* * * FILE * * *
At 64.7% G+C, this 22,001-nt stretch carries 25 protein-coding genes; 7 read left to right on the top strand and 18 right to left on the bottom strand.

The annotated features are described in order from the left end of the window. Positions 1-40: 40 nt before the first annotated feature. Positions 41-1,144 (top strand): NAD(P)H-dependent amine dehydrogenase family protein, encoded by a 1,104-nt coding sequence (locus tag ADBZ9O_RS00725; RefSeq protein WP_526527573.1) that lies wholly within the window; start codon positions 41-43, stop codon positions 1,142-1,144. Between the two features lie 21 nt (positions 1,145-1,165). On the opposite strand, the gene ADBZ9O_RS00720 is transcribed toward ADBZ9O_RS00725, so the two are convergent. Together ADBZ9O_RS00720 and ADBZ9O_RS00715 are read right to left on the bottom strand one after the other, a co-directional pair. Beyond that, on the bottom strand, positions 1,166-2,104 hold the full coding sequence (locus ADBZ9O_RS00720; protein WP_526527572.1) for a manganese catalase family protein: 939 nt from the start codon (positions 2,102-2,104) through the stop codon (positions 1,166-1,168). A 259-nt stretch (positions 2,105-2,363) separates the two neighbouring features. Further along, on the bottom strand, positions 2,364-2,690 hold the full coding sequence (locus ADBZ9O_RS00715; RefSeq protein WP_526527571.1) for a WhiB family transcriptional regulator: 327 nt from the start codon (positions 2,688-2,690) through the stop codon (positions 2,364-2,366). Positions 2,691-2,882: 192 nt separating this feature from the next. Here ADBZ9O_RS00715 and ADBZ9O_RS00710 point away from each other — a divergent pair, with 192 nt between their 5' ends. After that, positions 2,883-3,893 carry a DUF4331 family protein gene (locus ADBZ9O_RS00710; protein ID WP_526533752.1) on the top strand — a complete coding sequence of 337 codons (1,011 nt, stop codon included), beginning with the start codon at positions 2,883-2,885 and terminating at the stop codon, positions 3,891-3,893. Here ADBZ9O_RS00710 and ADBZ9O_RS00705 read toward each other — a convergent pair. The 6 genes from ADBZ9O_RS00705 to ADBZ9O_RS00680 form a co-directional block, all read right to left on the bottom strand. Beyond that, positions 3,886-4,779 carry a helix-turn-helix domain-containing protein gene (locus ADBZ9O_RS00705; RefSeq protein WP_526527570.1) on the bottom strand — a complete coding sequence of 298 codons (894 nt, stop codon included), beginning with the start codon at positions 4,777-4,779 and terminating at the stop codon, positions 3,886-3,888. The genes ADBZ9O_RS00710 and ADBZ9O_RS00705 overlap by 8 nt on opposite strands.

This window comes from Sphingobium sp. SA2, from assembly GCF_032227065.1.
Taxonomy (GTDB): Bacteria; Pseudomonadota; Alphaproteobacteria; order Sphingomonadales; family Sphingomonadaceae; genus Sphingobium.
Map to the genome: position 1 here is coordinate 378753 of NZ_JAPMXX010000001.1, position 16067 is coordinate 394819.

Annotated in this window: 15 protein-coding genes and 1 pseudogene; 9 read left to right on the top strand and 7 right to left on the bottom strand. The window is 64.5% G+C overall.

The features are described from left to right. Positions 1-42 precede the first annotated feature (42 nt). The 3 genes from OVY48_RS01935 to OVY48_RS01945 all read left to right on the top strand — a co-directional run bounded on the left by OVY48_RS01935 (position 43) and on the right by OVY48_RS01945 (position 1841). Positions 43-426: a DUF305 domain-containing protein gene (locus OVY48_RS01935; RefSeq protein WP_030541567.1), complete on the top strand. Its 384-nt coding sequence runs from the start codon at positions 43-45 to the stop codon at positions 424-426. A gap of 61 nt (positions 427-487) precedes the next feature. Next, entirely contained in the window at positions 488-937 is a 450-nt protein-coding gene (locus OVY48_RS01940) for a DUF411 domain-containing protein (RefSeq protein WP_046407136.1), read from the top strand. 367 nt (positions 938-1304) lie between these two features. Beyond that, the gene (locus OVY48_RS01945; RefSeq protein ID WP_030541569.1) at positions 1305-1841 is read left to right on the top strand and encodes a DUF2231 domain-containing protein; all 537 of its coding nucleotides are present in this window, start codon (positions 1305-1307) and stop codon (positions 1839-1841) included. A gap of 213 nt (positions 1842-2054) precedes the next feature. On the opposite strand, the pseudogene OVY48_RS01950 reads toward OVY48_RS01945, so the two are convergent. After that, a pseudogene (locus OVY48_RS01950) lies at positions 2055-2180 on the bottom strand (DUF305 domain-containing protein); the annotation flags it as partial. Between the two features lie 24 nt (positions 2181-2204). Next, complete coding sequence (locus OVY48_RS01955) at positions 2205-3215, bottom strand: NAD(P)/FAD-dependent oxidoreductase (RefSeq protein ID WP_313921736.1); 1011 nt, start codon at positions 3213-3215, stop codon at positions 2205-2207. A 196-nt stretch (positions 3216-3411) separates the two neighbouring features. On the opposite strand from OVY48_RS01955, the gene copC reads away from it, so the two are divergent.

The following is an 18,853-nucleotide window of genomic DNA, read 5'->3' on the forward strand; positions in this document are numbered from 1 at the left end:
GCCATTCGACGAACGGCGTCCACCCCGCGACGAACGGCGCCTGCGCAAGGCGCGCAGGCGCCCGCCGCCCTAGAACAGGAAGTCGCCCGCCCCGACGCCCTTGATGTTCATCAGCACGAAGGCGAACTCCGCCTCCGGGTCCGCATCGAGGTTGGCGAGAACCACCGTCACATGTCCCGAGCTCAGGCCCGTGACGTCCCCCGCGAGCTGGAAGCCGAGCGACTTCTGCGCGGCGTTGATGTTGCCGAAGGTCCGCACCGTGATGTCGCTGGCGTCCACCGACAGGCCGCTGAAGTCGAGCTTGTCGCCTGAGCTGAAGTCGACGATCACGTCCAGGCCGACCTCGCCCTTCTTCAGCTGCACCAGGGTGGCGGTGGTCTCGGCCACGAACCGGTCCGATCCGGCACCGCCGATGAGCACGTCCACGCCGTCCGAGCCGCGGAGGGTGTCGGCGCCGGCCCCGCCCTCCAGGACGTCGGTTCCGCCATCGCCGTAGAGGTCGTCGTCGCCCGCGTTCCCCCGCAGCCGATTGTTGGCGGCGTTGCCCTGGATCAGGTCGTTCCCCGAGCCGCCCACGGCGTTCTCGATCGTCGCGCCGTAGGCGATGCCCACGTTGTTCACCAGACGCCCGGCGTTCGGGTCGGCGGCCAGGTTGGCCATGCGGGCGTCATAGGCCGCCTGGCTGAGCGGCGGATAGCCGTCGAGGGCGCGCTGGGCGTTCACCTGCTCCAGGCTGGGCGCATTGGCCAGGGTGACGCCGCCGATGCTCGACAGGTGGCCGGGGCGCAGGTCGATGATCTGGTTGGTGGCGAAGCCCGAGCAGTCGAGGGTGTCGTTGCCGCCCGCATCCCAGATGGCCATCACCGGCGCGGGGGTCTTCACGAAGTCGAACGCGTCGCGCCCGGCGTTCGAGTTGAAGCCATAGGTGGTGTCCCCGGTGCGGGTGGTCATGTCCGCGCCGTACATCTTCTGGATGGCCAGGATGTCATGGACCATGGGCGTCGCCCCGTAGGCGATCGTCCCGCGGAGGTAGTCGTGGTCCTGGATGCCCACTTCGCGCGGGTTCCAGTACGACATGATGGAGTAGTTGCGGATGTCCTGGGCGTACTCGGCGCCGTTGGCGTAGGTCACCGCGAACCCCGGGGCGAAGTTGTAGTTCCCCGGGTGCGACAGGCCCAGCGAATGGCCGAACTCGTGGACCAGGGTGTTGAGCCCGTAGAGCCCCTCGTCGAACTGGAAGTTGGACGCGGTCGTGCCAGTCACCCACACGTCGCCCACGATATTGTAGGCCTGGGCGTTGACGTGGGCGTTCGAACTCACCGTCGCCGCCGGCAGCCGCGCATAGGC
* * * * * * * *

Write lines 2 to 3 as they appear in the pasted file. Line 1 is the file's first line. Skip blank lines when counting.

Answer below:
The annotated features are described in order from the left end of the window. Positions 1-40: 40 nt before the first annotated feature. Positions 41-1,144 (top strand): NAD(P)H-dependent amine dehydrogenase family protein, encoded by a 1,104-nt coding sequence (locus tag ADBZ9O_RS00725; RefSeq protein WP_526527573.1) that lies wholly within the window; start codon positions 41-43, stop codon positions 1,142-1,144. Between the two features lie 21 nt (positions 1,145-1,165). On the opposite strand, the gene ADBZ9O_RS00720 is transcribed toward ADBZ9O_RS00725, so the two are convergent. Together ADBZ9O_RS00720 and ADBZ9O_RS00715 are read right to left on the bottom strand one after the other, a co-directional pair. Beyond that, on the bottom strand, positions 1,166-2,104 hold the full coding sequence (locus ADBZ9O_RS00720; protein WP_526527572.1) for a manganese catalase family protein: 939 nt from the start codon (positions 2,102-2,104) through the stop codon (positions 1,166-1,168). A 259-nt stretch (positions 2,105-2,363) separates the two neighbouring features. Further along, on the bottom strand, positions 2,364-2,690 hold the full coding sequence (locus ADBZ9O_RS00715; RefSeq protein WP_526527571.1) for a WhiB family transcriptional regulator: 327 nt from the start codon (positions 2,688-2,690) through the stop codon (positions 2,364-2,366). Positions 2,691-2,882: 192 nt separating this feature from the next. Here ADBZ9O_RS00715 and ADBZ9O_RS00710 point away from each other — a divergent pair, with 192 nt between their 5' ends. After that, positions 2,883-3,893 carry a DUF4331 family protein gene (locus ADBZ9O_RS00710; protein ID WP_526533752.1) on the top strand — a complete coding sequence of 337 codons (1,011 nt, stop codon included), beginning with the start codon at positions 2,883-2,885 and terminating at the stop codon, positions 3,891-3,893. Here ADBZ9O_RS00710 and ADBZ9O_RS00705 read toward each other — a convergent pair. The 6 genes from ADBZ9O_RS00705 to ADBZ9O_RS00680 form a co-directional block, all read right to left on the bottom strand. Beyond that, positions 3,886-4,779 carry a helix-turn-helix domain-containing protein gene (locus ADBZ9O_RS00705; RefSeq protein WP_526527570.1) on the bottom strand — a complete coding sequence of 298 codons (894 nt, stop codon included), beginning with the start codon at positions 4,777-4,779 and terminating at the stop codon, positions 3,886-3,888. The genes ADBZ9O_RS00710 and ADBZ9O_RS00705 overlap by 8 nt on opposite strands.

This window comes from Sphingobium sp. SA2, from assembly GCF_032227065.1.